“For Derby Day, a Note of Caution About Horses and ‘Races,’” by Assistant Professor of History Mackenzie Cooley, was published by the History News Network in advance of May’s Kentucky Derby.
The op-ed focused on the beginning of horse racing’s “best in breed” thinking during the Renaissance. “Pursuing the best, most perfectly bred animal is not a new concept. It has its roots in the Renaissance, another heyday for horse racing, and contributed to the evolution of the idea of race,” she wrote.
“Owners, breeders, and trainers all referred to the horses they raised as ‘razze dei cavalli,’ Cooley noted, explaining that “the modern English term ‘race’ … began with a meaning akin to our word ‘breed.’ In the Renaissance, ‘race’ meant a stock (as in livestock), or a population that had been carefully bred.”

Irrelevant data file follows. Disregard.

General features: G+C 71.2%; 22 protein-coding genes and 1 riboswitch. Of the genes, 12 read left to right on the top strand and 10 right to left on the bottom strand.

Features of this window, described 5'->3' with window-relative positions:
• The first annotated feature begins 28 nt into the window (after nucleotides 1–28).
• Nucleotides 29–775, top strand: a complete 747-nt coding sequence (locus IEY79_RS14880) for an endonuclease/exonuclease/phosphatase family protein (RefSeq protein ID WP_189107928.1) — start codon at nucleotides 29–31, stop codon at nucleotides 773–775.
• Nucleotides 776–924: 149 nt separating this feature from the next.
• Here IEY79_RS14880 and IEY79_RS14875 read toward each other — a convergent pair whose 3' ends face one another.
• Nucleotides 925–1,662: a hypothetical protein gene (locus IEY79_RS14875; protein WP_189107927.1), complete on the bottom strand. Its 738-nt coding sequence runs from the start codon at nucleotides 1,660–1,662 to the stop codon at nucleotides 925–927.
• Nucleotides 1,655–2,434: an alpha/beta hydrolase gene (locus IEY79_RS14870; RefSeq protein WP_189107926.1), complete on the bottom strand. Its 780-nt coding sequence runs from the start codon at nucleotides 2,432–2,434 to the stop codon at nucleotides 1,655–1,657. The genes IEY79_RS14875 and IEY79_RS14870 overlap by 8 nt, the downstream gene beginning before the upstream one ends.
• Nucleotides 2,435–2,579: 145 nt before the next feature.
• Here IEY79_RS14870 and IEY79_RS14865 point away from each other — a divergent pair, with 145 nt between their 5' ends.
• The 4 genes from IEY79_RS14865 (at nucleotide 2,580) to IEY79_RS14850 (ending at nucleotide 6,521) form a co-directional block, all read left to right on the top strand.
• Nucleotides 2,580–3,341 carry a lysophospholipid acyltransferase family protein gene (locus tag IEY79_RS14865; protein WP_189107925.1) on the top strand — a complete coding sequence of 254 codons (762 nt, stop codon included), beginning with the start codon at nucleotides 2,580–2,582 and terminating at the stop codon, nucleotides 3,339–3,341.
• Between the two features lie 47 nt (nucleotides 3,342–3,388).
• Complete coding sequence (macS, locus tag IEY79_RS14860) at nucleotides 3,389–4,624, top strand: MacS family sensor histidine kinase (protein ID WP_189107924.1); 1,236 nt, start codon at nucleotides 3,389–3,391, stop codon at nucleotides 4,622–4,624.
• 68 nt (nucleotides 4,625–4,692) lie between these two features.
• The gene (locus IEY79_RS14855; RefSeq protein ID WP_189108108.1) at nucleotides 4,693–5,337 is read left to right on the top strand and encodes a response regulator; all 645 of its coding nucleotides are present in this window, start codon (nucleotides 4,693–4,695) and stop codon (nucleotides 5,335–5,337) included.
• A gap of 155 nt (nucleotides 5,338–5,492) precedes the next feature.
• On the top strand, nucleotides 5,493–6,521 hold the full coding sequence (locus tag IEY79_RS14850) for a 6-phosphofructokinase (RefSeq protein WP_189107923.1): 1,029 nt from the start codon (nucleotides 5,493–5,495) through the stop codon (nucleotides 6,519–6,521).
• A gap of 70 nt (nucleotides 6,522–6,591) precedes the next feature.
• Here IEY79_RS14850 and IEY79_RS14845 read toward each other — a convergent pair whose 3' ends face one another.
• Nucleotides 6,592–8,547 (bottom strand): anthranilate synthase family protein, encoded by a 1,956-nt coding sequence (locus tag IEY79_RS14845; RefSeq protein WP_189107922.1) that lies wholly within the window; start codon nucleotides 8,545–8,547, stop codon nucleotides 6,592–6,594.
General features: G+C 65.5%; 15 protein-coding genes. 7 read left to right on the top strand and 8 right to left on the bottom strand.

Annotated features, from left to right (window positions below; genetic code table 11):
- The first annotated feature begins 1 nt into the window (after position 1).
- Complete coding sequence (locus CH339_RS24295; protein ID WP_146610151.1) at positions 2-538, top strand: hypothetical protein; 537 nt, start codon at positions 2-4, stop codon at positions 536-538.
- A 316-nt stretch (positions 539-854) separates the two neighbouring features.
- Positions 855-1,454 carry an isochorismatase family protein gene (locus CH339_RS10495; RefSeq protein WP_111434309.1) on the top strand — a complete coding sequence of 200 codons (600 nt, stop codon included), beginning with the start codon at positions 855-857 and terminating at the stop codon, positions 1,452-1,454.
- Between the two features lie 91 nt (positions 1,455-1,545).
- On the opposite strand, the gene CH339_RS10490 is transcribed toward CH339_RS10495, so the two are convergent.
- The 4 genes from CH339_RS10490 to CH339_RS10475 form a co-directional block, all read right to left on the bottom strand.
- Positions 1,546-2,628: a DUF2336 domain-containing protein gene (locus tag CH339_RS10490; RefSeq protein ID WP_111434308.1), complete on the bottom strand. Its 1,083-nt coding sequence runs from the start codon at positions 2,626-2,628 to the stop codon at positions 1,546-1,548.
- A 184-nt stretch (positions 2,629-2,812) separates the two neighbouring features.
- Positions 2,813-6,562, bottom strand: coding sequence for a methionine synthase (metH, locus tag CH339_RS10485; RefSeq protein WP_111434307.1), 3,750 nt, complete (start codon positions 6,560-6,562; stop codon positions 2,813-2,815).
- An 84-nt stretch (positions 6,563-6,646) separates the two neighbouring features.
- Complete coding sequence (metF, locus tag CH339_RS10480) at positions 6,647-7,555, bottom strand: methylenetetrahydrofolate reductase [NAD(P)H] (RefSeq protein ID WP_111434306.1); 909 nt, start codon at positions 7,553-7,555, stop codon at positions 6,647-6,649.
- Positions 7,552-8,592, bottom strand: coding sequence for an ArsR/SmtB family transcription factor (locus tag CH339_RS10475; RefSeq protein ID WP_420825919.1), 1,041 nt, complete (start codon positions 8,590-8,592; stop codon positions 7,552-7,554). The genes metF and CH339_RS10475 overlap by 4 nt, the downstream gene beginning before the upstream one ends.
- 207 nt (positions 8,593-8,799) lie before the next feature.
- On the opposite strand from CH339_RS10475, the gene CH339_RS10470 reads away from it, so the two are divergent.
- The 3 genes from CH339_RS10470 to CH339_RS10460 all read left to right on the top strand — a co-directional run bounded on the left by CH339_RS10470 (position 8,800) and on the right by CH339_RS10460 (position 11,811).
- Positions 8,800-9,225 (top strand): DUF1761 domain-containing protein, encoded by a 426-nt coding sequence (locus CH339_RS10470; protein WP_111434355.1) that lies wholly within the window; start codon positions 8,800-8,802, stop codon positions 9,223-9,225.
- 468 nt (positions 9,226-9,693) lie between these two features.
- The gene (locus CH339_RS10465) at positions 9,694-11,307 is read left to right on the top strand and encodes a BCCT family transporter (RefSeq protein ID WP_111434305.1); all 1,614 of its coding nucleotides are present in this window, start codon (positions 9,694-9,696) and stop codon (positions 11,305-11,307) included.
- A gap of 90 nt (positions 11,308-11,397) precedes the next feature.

Europeans brought the new term “race” to the Americas, and it was applied to both humans and animals, she said. “In these hierarchal, colonial systems, it became a term to denote fixed, physical differences in humans rather than temporary reproductive work of breeding in animals.”
Cooley’s hope is that on June 10, as viewers watch the Belmont Stakes, they might consider her concluding comment. “By admiring their rippling coats and eye-popping speed, we are celebrating animals that have been crafted with human intervention to attain quasi-eugenic ideals.”